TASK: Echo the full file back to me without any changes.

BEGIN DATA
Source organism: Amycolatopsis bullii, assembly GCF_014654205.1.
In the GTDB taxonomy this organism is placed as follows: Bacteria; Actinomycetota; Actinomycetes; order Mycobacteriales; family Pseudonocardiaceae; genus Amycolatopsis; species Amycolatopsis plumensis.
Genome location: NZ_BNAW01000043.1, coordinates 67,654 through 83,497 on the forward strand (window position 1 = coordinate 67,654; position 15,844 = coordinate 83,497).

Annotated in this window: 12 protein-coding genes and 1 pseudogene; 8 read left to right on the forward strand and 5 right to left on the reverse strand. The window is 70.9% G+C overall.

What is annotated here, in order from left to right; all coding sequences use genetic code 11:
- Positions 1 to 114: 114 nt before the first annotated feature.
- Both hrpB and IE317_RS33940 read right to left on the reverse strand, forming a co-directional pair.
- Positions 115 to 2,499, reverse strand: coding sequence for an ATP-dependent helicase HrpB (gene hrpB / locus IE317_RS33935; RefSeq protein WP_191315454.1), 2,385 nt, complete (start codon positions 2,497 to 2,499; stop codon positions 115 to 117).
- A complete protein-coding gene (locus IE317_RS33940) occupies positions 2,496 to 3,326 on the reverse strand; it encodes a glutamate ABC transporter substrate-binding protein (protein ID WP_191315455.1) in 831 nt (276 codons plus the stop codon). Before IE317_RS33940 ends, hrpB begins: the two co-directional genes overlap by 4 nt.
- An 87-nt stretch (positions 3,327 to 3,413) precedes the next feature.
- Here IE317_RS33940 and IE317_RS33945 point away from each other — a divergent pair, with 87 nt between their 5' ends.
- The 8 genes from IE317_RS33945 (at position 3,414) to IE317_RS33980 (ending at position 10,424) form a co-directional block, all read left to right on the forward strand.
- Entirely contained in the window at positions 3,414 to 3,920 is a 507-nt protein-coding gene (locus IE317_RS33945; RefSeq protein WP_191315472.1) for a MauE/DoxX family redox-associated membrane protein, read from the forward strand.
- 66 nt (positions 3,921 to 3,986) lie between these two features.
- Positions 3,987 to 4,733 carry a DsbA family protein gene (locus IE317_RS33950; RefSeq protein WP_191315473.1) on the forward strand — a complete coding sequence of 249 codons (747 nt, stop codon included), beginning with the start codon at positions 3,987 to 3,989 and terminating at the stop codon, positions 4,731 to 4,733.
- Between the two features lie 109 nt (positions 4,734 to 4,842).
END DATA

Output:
Source organism: Amycolatopsis bullii, assembly GCF_014654205.1.
In the GTDB taxonomy this organism is placed as follows: Bacteria; Actinomycetota; Actinomycetes; order Mycobacteriales; family Pseudonocardiaceae; genus Amycolatopsis; species Amycolatopsis plumensis.
Genome location: NZ_BNAW01000043.1, coordinates 67,654 through 83,497 on the forward strand (window position 1 = coordinate 67,654; position 15,844 = coordinate 83,497).

Annotated in this window: 12 protein-coding genes and 1 pseudogene; 8 read left to right on the forward strand and 5 right to left on the reverse strand. The window is 70.9% G+C overall.

What is annotated here, in order from left to right; all coding sequences use genetic code 11:
- Positions 1 to 114: 114 nt before the first annotated feature.
- Both hrpB and IE317_RS33940 read right to left on the reverse strand, forming a co-directional pair.
- Positions 115 to 2,499, reverse strand: coding sequence for an ATP-dependent helicase HrpB (gene hrpB / locus IE317_RS33935; RefSeq protein WP_191315454.1), 2,385 nt, complete (start codon positions 2,497 to 2,499; stop codon positions 115 to 117).
- A complete protein-coding gene (locus IE317_RS33940) occupies positions 2,496 to 3,326 on the reverse strand; it encodes a glutamate ABC transporter substrate-binding protein (protein ID WP_191315455.1) in 831 nt (276 codons plus the stop codon). Before IE317_RS33940 ends, hrpB begins: the two co-directional genes overlap by 4 nt.
- An 87-nt stretch (positions 3,327 to 3,413) precedes the next feature.
- Here IE317_RS33940 and IE317_RS33945 point away from each other — a divergent pair, with 87 nt between their 5' ends.
- The 8 genes from IE317_RS33945 (at position 3,414) to IE317_RS33980 (ending at position 10,424) form a co-directional block, all read left to right on the forward strand.
- Entirely contained in the window at positions 3,414 to 3,920 is a 507-nt protein-coding gene (locus IE317_RS33945; RefSeq protein WP_191315472.1) for a MauE/DoxX family redox-associated membrane protein, read from the forward strand.
- 66 nt (positions 3,921 to 3,986) lie between these two features.
- Positions 3,987 to 4,733 carry a DsbA family protein gene (locus IE317_RS33950; RefSeq protein WP_191315473.1) on the forward strand — a complete coding sequence of 249 codons (747 nt, stop codon included), beginning with the start codon at positions 3,987 to 3,989 and terminating at the stop codon, positions 4,731 to 4,733.
- Between the two features lie 109 nt (positions 4,734 to 4,842).